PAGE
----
“Though he is a horror movie guy,“ Carroll says, “this is actually an action film where Carroll gets to play a really disgusting bad guy. You’re gonna hate me by the end of the movie. I think my range can handle it. I can be a bad guy.”

And he’s still found time to start a late night show with the fine folks at Photo City Music Hall he calls “Tonighty Night” featuring music, interviews, and commentary with each episode focusing on a topic often ripped from the Teen Set headlines. Next issue’s topic for discussion is the police.

“It’s going to be funny cop stories, stories about celebrities who got arrested,” Carroll says. “I’m there for the comedy. If I could go out every night and get a pie in the face, I would, or get beaten up like the Three Stooges. I like the comedy. I like the attention.

“I think Rochester is like a free zone for people who have been thrown out of other cities,” he continues. “It’s like Australia. You get kicked out of Boston and come here, no one will bat an eyelash. Like a safe haven? Living In exile in Rochester?

“I don’t think you can get kicked out of Rochester.”

Diet Motorhead and scrambled eggs

They call it Rochester’s “premier modern outlaw country band,” even though their moniker comes off kinder and gentler. I’m talkin’ ’bout Public Water Supply, a band that commands the stage with an all-around slick instrumentally sound output. 

The band rocked the walls at Photo City Music Hall last Wednesday with a decidedly crisp bop and twang, especially with what was coming out of singer Ignatious “Iggy” Martino’s face. I guess you could call him a crooner, or a balladeer. But what a voice. 

This is where we pause and contemplate throwing the word “Americana” around. I haven’t done that in a while, but the bands that quote the late, great John Prine open themselves up to that tag. This is a good thing and you can get it stuck in your head if you’re not careful. Oh, and the night was a little hard-boiled as well, as the “I Like Eggs” page on Facebook hosted an Egg-stravaganza. Hard-boiled egg sandwiches, and people dressed as deviled eggs and fried eggs scrambled about the place. I’m not making this up … and the band played on. 

With the remnants of eggs at their feet, American Acid played like Diet Motorhead the following Thursday. It ain’t metal, it ain’t really hard rock either, it’s the perfect sonic swirl of guitar, chainsaw, and denim. Show closers, The Remakes played right off the WCMF playlist with dangerous agility and accuracy, closing as they opened with some Cheap Trick.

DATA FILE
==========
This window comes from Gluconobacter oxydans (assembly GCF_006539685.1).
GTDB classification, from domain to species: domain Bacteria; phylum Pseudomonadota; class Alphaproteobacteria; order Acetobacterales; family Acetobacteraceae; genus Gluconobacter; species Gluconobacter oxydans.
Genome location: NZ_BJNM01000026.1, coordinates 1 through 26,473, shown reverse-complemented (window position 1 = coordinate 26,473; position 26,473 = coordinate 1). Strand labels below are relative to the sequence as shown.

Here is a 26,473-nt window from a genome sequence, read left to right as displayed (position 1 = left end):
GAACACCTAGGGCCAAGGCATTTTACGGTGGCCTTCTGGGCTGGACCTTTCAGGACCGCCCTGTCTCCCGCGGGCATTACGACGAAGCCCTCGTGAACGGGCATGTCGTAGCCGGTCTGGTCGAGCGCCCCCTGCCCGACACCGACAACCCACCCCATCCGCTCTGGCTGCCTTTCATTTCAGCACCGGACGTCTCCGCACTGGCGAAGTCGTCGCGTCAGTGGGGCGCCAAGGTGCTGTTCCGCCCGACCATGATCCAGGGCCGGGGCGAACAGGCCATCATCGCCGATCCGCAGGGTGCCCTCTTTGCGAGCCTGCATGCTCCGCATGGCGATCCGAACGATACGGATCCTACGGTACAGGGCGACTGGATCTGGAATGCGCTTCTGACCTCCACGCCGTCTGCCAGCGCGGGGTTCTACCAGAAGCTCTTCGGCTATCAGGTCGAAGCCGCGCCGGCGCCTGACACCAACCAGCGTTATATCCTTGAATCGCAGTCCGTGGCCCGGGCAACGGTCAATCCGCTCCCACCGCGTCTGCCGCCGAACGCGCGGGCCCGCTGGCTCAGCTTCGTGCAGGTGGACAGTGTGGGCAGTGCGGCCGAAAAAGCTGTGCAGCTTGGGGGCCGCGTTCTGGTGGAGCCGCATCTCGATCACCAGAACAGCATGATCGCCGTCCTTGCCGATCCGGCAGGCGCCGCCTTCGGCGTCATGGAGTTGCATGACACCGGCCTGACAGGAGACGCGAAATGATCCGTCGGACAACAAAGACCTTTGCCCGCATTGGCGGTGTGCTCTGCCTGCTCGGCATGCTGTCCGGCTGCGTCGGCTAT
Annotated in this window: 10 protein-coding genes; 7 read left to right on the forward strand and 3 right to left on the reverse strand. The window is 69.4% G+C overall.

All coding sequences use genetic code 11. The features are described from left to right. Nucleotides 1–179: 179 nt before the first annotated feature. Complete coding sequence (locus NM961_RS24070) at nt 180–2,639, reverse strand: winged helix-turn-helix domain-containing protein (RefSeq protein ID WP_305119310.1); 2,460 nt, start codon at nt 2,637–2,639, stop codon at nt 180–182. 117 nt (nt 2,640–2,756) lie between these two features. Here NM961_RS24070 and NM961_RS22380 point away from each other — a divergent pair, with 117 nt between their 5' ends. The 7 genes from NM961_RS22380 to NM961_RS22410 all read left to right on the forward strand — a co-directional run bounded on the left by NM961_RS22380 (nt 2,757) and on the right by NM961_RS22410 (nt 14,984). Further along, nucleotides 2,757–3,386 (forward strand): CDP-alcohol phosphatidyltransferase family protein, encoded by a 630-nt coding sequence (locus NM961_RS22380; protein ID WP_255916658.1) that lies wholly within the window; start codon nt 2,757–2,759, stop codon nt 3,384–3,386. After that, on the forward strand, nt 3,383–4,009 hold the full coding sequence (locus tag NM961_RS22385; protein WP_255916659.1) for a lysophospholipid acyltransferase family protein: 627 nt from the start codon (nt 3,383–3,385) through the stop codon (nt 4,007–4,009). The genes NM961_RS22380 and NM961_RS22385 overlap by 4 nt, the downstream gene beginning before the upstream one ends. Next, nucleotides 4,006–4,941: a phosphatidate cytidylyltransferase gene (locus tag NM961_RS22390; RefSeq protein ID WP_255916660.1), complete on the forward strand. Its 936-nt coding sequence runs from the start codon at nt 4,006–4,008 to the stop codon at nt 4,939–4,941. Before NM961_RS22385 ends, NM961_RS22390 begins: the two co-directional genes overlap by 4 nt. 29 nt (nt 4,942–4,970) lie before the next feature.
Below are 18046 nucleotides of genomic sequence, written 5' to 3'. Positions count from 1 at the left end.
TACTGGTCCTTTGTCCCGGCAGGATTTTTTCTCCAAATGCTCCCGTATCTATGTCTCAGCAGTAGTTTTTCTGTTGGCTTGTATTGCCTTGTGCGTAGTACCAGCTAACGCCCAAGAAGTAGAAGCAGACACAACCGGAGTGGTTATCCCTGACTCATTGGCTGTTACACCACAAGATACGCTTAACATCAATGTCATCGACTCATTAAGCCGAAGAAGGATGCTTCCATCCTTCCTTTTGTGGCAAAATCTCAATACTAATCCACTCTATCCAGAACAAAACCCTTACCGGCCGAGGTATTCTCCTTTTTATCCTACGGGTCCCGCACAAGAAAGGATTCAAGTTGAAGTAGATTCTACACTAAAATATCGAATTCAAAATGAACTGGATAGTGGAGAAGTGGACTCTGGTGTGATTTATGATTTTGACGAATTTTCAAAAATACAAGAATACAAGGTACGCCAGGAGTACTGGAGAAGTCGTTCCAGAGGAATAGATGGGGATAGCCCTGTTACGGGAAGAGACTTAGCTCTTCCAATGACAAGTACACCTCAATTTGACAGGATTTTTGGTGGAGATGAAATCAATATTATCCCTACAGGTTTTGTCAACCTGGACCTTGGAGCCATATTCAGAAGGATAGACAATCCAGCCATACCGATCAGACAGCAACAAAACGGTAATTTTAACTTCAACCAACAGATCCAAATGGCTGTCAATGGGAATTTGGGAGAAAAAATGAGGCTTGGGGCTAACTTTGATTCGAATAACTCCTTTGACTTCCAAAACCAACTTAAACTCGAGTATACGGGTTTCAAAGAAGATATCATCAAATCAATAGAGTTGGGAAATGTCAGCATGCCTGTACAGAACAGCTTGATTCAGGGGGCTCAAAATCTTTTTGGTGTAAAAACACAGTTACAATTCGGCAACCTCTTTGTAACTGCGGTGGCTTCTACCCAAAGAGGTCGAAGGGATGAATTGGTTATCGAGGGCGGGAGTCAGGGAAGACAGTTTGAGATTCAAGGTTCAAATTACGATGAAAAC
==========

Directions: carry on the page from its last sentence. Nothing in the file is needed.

Back for the second night of Water Street Music Hall’s reintroduction to the masses. The double bill of the Dirty Pennies and Buffalo’s Handsome Jack was nothing short of amazing. I had forgotten how much I liked these bands.

The Dirty Pennies frame their progressive power chord within their dynamics and melody. It’s bluesy, it’s raw, and inescapable. You can run but you can’t hide.

Handsome Jack writes some incredible songs—simply, guitar-driven, incredible. Equally as dynamic as the Pennies, but a little more referential; from what I’m not quite sure, but I like it, I like it. Hell, I love it.

The weather held up nicely for the first annual Jam on the Bay music fest in Webster raising money for the Shriner Children’ Hospitals. It was quality packed with bands around the funk, blues, and soul lineup lining up to take a swing at bat. Me and the wife packed up the jalopy and headed east to hear a couple of the entertainers, like Dave Riccioni and the Blue Cats, who play beyond the limitations of what playing in a trio entails.

It was a big space at the Shriner property, which presented no real challenge to Miller and the Other Sinners who presented their rock ’n‘ soul with a classical-type application, allowing guitar player/singer Dave Miller and everyone in the band for that matter more to fill in than the just the texbook breaks … and the band played on.

Frank De Blase is Rochester Beacon music writer.

Here’s a comprehensive list of live shows in and around Rochester: Get Your Gig On